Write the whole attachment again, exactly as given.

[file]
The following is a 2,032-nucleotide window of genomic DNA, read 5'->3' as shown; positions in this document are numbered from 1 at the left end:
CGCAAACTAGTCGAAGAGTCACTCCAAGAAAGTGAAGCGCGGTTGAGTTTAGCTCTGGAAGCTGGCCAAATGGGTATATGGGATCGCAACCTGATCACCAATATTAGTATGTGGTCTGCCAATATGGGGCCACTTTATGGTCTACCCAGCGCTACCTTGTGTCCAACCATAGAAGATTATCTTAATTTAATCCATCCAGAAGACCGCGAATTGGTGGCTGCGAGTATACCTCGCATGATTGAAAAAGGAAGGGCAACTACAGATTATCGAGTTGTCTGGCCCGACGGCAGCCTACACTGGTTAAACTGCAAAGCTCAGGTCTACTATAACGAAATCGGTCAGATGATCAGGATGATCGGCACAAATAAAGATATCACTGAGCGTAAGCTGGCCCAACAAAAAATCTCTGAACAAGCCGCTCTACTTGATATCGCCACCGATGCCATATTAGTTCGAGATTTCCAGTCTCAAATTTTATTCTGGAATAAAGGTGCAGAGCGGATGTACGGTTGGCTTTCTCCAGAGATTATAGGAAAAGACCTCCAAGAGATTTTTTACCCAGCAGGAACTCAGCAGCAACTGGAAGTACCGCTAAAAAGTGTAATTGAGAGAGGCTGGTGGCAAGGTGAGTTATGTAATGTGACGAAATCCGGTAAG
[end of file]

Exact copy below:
The following is a 2,032-nucleotide window of genomic DNA, read 5'->3' as shown; positions in this document are numbered from 1 at the left end:
CGCAAACTAGTCGAAGAGTCACTCCAAGAAAGTGAAGCGCGGTTGAGTTTAGCTCTGGAAGCTGGCCAAATGGGTATATGGGATCGCAACCTGATCACCAATATTAGTATGTGGTCTGCCAATATGGGGCCACTTTATGGTCTACCCAGCGCTACCTTGTGTCCAACCATAGAAGATTATCTTAATTTAATCCATCCAGAAGACCGCGAATTGGTGGCTGCGAGTATACCTCGCATGATTGAAAAAGGAAGGGCAACTACAGATTATCGAGTTGTCTGGCCCGACGGCAGCCTACACTGGTTAAACTGCAAAGCTCAGGTCTACTATAACGAAATCGGTCAGATGATCAGGATGATCGGCACAAATAAAGATATCACTGAGCGTAAGCTGGCCCAACAAAAAATCTCTGAACAAGCCGCTCTACTTGATATCGCCACCGATGCCATATTAGTTCGAGATTTCCAGTCTCAAATTTTATTCTGGAATAAAGGTGCAGAGCGGATGTACGGTTGGCTTTCTCCAGAGATTATAGGAAAAGACCTCCAAGAGATTTTTTACCCAGCAGGAACTCAGCAGCAACTGGAAGTACCGCTAAAAAGTGTAATTGAGAGAGGCTGGTGGCAAGGTGAGTTATGTAATGTGACGAAATCCGGTAAG